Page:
Scope for improvement.

I have written elsewhere of my mixed feelings about the book Fifty Shades of Grey . It’s poorly written, with bad grammar, naively clumsy prose and cringe-worthy introspection. And don’t get me started on the amateurish BDSM behaviour! Adapting the novel to film provides an opportunity to eradicate all of the literary problems; since the text of the story is replaced by dialogue and visual contexts these issues are no longer relevant. So there is some hope.

It is less certain that the gender politics or the dangerous BDSM practices will so easily be improved. If we accept our role as voyeurs in the cinema then the more calculated and obvious plots of films like this provide the cinematic equivalent of foreplay. It will be clear to the viewer, if not to the pretty subject, that she is going to end up in a bedroom – or even a dungeon.

The cinema is full of stories where the unwitting female lead walks blindly into an overwhelming entanglement for which she was not prepared. In so many films this is underlined by having her arrive at some huge, remote mansion where unknown horrors await. With Saló it was a remote Italian Villa. In Fifty Shades we can be sure that Mr Grey’s home will hold it’s visitor in awe. In the 1974 film Emmanuel the wife of an English diplomat finds herself at his luxurious Bangkok mansion embarking on an erotic bisexual rite of passage. Just a year later the same director brought us the Story of O with a sado-masochistic cult in a French chateau. This idea resurfaced in the 1999 film Eyes Wide Shut . The director, Stanley Kubrick, was no stranger to sexual transgressions in his films, and now had Tom Cruise and Nicole Kidman titillating us among masked orgies in an extremely grand mansion setting. How much more mainstream can you get?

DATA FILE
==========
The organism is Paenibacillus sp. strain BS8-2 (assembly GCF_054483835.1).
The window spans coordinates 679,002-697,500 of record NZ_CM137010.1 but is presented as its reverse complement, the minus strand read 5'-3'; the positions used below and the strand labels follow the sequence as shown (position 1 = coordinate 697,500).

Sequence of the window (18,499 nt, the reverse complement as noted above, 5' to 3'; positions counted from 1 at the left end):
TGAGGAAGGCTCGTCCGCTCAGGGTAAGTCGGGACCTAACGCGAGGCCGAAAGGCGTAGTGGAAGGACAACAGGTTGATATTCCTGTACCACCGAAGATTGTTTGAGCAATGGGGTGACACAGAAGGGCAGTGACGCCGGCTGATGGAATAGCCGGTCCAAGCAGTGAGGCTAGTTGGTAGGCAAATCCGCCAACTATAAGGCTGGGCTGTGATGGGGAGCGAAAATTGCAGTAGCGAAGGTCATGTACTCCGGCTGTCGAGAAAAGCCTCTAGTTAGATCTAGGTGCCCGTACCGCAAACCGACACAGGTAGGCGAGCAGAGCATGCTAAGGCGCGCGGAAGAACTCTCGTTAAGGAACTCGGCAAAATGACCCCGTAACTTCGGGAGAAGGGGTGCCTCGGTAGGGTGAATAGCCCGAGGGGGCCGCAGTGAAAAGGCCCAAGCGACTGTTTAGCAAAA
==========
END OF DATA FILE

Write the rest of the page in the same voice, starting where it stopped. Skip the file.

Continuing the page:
So far I have mentioned a collection of films that I have grown up with, but which were also widely known and watched in their day. I want to add two more to the catalogue  and for different reasons these seem to have passed under the radar of most film goers. First is Bertolucci’s 2003 film The Dreamers, which was based on Gilbert Adairs book The Holy Innocents. There is nothing holy about this film, in which a young American art student in Paris finds himself drawn into a complex and destructive menagé with an incestuous brother and sister.

My second choice here is the extraordinary 1975 french film The Beast  (La Béte). This shocking erotic fantasy was for many years refused a certificate in the UK until it was granted an 18 rating – just, in 2001. This time the pretty subject/victim is a naive young English heiress coming to a dilapidated French Chateau with a terrifying sexual curse on it.

If you want true, mainstream, cinematic erotica then it is these films which will satisfy your fetishist needs much more than any pale shades of grey will. Never since then have the sexual boundaries been explored and transgressed so confidently.

Well if you are still with me then tomorrow, with 3 days to go,  I’ll consider the gender politics of That Film. We might also consider the position of a star actor who feels ‘dirty’ around the subject matter of his latest film.